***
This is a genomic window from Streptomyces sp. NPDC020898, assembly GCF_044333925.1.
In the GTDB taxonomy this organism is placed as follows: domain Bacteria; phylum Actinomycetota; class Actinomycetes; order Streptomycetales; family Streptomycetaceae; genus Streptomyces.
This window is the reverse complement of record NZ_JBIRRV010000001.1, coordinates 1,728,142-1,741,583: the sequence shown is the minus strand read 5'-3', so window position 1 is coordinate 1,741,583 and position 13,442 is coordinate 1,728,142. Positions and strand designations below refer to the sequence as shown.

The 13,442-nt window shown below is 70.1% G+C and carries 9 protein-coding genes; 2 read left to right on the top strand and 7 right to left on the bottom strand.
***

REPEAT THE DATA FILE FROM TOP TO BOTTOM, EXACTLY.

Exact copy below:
This is a genomic window from Streptomyces sp. NPDC020898, assembly GCF_044333925.1.
In the GTDB taxonomy this organism is placed as follows: domain Bacteria; phylum Actinomycetota; class Actinomycetes; order Streptomycetales; family Streptomycetaceae; genus Streptomyces.
This window is the reverse complement of record NZ_JBIRRV010000001.1, coordinates 1,728,142-1,741,583: the sequence shown is the minus strand read 5'-3', so window position 1 is coordinate 1,741,583 and position 13,442 is coordinate 1,728,142. Positions and strand designations below refer to the sequence as shown.

The 13,442-nt window shown below is 70.1% G+C and carries 9 protein-coding genes; 2 read left to right on the top strand and 7 right to left on the bottom strand.